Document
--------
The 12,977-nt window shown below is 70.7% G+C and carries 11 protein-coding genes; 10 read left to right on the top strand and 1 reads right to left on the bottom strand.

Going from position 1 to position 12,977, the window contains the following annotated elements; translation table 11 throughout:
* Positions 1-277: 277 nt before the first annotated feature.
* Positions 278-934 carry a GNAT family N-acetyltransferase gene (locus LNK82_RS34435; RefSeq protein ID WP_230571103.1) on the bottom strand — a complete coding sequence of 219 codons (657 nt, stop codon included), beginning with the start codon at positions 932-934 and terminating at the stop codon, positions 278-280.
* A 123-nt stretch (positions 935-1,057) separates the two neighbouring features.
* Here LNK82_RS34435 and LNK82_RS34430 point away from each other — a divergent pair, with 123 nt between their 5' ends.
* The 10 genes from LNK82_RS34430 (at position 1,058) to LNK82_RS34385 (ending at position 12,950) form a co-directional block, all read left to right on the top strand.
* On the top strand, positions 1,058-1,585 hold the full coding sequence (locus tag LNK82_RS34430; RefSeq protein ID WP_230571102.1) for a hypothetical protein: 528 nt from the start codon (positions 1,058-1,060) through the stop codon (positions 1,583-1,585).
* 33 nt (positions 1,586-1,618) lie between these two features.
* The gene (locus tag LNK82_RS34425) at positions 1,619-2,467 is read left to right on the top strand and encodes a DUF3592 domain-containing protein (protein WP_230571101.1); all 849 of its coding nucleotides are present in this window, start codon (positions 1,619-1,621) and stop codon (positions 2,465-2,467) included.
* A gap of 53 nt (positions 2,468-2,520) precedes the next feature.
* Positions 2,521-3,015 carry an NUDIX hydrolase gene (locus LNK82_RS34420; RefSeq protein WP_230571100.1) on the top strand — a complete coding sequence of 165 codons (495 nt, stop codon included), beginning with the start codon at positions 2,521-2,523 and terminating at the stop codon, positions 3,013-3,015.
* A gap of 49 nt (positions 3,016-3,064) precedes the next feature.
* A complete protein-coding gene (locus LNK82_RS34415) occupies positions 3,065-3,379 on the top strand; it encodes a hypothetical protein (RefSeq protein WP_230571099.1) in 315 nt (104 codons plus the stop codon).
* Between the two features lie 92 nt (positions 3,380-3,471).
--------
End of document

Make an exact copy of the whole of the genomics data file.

The 12,977-nt window shown below is 70.7% G+C and carries 11 protein-coding genes; 10 read left to right on the top strand and 1 reads right to left on the bottom strand.

Going from position 1 to position 12,977, the window contains the following annotated elements; translation table 11 throughout:
* Positions 1-277: 277 nt before the first annotated feature.
* Positions 278-934 carry a GNAT family N-acetyltransferase gene (locus LNK82_RS34435; RefSeq protein ID WP_230571103.1) on the bottom strand — a complete coding sequence of 219 codons (657 nt, stop codon included), beginning with the start codon at positions 932-934 and terminating at the stop codon, positions 278-280.
* A 123-nt stretch (positions 935-1,057) separates the two neighbouring features.
* Here LNK82_RS34435 and LNK82_RS34430 point away from each other — a divergent pair, with 123 nt between their 5' ends.
* The 10 genes from LNK82_RS34430 (at position 1,058) to LNK82_RS34385 (ending at position 12,950) form a co-directional block, all read left to right on the top strand.
* On the top strand, positions 1,058-1,585 hold the full coding sequence (locus tag LNK82_RS34430; RefSeq protein ID WP_230571102.1) for a hypothetical protein: 528 nt from the start codon (positions 1,058-1,060) through the stop codon (positions 1,583-1,585).
* 33 nt (positions 1,586-1,618) lie between these two features.
* The gene (locus tag LNK82_RS34425) at positions 1,619-2,467 is read left to right on the top strand and encodes a DUF3592 domain-containing protein (protein WP_230571101.1); all 849 of its coding nucleotides are present in this window, start codon (positions 1,619-1,621) and stop codon (positions 2,465-2,467) included.
* A gap of 53 nt (positions 2,468-2,520) precedes the next feature.
* Positions 2,521-3,015 carry an NUDIX hydrolase gene (locus LNK82_RS34420; RefSeq protein WP_230571100.1) on the top strand — a complete coding sequence of 165 codons (495 nt, stop codon included), beginning with the start codon at positions 2,521-2,523 and terminating at the stop codon, positions 3,013-3,015.
* A gap of 49 nt (positions 3,016-3,064) precedes the next feature.
* A complete protein-coding gene (locus LNK82_RS34415) occupies positions 3,065-3,379 on the top strand; it encodes a hypothetical protein (RefSeq protein WP_230571099.1) in 315 nt (104 codons plus the stop codon).
* Between the two features lie 92 nt (positions 3,380-3,471).